In my experience, the concept of “the game” is simultaneously one of the most fundamental concepts to improv and one of the most difficult to teach. Simply put, finding the game is finding the fun.
While searching the internet for a good example, I found this clip from the TV show Whose Line is it Anyways?
Even though Drew Carey calls it the game, I would argue that “World’s Worst” is a format, not a game. I spotted a number of games attempted in the clip, but one only was really coherent. Remember, where is the fun? Notice how all the jokes between 0:19 and 1:10 related to being as creepy as possible? To me, that's the game. Their performance demonstrated two points about games that I find important.
First is that games serve a goal. In improv, the goal is to make people laugh. Because each audience is different, players start a scene by probing for which jokes get the best reception from the audience. In this case, Collin’s initial joke was well received, so the other players ran with it. I was working on a scene this week, one that I meant to be the moment of discovery that initiated a romance subplot. Initially, I found fun through melodrama, but that didn’t read well with my betas. When I went back and looked at what other games I could play with the scene, I found that, with minor tweaking, I could pull out all the awkwardness of teenage relationships for my two adult characters. It didn’t take much to change the game, but the new version was much better received.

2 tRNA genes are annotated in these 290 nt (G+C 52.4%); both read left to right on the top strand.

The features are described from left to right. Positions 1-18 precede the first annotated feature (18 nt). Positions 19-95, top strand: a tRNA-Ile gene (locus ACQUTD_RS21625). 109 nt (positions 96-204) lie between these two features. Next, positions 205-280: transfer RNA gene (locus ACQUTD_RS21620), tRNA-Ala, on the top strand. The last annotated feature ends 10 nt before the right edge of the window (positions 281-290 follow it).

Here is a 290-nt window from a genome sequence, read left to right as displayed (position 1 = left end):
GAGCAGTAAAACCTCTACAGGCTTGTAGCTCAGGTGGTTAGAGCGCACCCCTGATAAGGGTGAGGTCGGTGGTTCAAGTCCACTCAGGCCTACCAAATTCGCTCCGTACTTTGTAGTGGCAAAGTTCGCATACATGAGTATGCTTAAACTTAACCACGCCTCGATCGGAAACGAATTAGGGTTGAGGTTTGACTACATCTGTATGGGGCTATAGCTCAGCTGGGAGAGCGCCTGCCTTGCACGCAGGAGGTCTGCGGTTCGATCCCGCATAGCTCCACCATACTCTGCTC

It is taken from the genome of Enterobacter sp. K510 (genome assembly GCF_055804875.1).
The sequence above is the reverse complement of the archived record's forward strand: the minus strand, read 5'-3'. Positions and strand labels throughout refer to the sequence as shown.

The second point is that games have arcs. When a scene starts, I’m looking for a game and once I’ve found it, I heighten that element through exploration and escalation. In the end, however, a game will eventually run its course and should be abandoned before it grows stale. When Collin received a good laugh for his first joke, the other players began exploring ideas like social awkwardness, blatant desperation and explicit inappropriateness, all within the creepiness game. Near the minute mark, Ryan escalated on Drew’s penis joke and got the best laugh of the game. Recognizing this, the other players began to search for a new game. The game had served its purpose, they had gotten their big laugh, and now it was time to move on.
Reading has long been a major source of entertainment for me, and has only become more so in recent years. Likewise, I write because I enjoy doing so. I believe that there should be no boring scenes in a book, scenes that "I just need to get through" to get to the fun part. If I'm not enjoying myself writing them, my audience will not enjoy reading them, which risks them putting my book down. I therefore, always keep an eye out for the element of fun in any scene I’m writing.
Tags: Sequence 02: Improv and Writing